Bob Marley exhibit opens on anniversary of death
By Dean Goodman
LOS ANGELES (Reuters) - Bob Marley's battle with cancer ended in a Miami hospital 30 years ago on Wednesday, bringing to a premature close the life of reggae music's most important standard-bearer.
His son, David "Ziggy" Marley, who was 12 at the time and has gone on to reggae stardom in his own right, considers the anniversary a day for celebration rather than mourning.
"It's not the happiest day, but we've learned to live with it," he told Reuters on Wednesday. "The actual day is a day of journey. It's a day of movement. We accept it as that. We're not here to cry or to be sad. We're here to celebrate and be happy."
Marley was on hand at the Grammy Museum where an exhibit about his father opened on Wednesday and runs through October 2. The Marley family worked closely with the museum's curators, lending memorabilia from its personal collection.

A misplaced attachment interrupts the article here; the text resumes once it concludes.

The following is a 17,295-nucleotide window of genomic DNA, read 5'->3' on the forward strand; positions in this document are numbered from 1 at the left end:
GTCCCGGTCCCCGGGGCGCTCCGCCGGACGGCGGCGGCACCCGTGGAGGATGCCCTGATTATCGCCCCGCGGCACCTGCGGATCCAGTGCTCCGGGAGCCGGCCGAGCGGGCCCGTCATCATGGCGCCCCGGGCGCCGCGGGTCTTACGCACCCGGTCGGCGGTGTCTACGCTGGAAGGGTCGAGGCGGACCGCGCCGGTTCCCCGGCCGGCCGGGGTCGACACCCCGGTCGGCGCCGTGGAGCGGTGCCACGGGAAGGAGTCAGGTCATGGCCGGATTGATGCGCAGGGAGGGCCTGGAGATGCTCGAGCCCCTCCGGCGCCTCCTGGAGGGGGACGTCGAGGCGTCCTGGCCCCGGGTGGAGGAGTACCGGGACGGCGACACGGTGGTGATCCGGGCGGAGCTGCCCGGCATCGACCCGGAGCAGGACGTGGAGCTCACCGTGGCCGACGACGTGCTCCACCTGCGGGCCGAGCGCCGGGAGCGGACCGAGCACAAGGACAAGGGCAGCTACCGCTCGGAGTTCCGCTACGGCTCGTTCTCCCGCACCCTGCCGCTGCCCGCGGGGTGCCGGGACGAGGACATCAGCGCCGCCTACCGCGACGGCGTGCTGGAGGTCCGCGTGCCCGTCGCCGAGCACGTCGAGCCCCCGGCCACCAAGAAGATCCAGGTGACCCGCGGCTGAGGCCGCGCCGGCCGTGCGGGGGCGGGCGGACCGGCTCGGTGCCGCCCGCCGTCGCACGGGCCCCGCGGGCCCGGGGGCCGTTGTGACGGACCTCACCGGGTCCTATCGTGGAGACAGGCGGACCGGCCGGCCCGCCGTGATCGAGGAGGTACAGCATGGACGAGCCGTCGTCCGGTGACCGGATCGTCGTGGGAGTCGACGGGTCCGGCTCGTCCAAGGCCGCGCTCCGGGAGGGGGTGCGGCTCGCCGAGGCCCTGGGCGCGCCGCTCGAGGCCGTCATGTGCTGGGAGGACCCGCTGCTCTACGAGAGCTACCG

Perhaps the most significant item in the display is Marley's primary guitar, a modified mahogany Gibson Les Paul. The curators said it has never been displayed in the United States. The guitar is part of the permanent collection at the Bob Marley Museum in Kingston, Jamaica.
"That was his baby," Marley said. "That was his weapon. That's what he held closest to him onstage, offstage. It's made of wood, it's natural. Some of Bob's sweat, whatever, is in that wood, that guitar."
He recalled that he used to play the guitar himself on stage until he was told it should be placed in the museum.
"I was very sad about that," he said with a laugh. "I wish I could still be jammin' on it." Continued...